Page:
stockmarketticker2The IPO market in the U.S. is off to a slow start in 2016; according to Renaissance Capital, only eight offerings have priced so far this year, through March 29, 2016. The IPO slowdown actually began in the second half of 2015, when market volatility and stock price declines encouraged some prospective IPO companies to stay on the sidelines rather than complete their planned offering. But while the number of IPOs in 2015 declined compared to the immediately preceding years, there still were a number of interesting IPO trends during 2015, as detailed in a March 24, 2016 report from the Wilmer Hale law firm entitled “2016 IPO Report” (here). As discussed below, the report describes a number of the important characteristics of the 2015 IPOs. The report also contains some interesting discussion of the attributes of successful IPOs and an overview of the potential liabilities of directors of IPO companies.


The Number of IPOs: According to the report, there were 152 IPOs completed in the U.S. in 2015, compared to the 244 completed in 2014, representing a decline of about 37%. (The law firm’s IPO tally differs slightly from that of Renaissance Capital, but the numbers are directionally consistent). Though the numbers were down, the numbers were “largely in line with the annual average of 157 IPOs that prevailed over the ten-year period preceding 2014.” The decline in 2015 compared to the year before was largely a factor of the drop off in the number of IPOs in the year’s second half, due to heightened volatility and broad market declines.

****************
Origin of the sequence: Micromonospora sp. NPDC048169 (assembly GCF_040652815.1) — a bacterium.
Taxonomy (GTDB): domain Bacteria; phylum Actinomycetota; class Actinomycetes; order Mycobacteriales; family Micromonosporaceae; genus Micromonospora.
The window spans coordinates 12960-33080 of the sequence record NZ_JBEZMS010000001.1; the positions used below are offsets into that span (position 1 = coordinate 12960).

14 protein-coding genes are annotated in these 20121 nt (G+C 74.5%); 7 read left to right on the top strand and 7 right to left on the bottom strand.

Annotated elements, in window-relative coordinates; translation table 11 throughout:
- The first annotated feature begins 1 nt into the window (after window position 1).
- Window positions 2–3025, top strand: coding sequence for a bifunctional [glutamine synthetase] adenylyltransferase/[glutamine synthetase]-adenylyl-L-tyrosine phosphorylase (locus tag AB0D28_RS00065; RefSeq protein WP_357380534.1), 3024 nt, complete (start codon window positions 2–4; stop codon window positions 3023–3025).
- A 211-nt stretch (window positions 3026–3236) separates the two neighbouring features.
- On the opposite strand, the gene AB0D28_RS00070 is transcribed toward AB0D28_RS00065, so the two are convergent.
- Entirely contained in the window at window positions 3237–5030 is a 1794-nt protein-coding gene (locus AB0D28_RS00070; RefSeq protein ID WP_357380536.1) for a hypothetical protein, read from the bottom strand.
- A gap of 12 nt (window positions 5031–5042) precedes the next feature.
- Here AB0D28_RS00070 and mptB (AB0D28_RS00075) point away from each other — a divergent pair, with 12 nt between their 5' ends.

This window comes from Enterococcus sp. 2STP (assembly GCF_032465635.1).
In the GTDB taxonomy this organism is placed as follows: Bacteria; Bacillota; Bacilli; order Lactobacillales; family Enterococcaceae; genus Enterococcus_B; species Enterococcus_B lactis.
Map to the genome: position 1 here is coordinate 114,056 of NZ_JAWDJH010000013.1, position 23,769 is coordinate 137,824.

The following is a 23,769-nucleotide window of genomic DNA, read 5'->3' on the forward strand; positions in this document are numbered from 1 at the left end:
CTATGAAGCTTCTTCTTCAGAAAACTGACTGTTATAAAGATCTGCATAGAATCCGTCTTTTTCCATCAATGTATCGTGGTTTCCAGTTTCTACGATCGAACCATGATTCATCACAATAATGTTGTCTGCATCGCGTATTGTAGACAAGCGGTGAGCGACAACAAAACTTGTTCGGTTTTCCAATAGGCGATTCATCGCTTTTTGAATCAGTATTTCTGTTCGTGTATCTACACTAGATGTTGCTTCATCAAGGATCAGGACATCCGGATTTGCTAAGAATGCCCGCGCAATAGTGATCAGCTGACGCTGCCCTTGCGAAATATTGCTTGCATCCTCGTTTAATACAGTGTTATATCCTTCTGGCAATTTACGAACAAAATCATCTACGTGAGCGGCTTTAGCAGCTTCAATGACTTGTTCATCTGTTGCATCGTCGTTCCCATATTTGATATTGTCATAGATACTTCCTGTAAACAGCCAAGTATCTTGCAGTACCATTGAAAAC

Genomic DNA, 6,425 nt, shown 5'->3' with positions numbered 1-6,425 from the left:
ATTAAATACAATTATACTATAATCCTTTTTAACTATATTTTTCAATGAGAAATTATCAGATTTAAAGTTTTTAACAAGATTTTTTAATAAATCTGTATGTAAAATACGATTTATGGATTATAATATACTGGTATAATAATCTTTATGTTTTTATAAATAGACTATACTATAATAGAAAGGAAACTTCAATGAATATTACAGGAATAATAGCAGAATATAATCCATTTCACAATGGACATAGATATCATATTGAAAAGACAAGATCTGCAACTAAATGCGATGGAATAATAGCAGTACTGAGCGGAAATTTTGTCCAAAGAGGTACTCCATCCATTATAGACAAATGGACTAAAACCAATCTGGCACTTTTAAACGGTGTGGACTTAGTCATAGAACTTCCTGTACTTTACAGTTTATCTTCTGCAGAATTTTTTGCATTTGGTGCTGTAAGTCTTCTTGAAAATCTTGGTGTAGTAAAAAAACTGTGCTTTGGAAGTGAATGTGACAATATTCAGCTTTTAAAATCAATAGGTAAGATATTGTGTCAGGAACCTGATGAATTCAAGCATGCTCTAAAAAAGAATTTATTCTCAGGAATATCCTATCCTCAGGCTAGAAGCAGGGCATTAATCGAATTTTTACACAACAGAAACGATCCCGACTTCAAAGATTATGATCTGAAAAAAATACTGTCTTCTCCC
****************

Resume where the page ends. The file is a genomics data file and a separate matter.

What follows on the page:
Offering Proceeds: The gross proceeds from the 2015 offerings were $25.17 billion, the third lowest annual total over the past decade, and almost two-thirds below the $74.39 billion raised in 2014. The 2015 total was almost one-quarter less than the average annual gross proceeds of $32.92 billion over the ten-year period preceding 2014. This decline is due in part to the absence during 2015 of large IPOs. There was only one billion-dollar IPO in 2015, compared to nine in 2014 and six in 2013.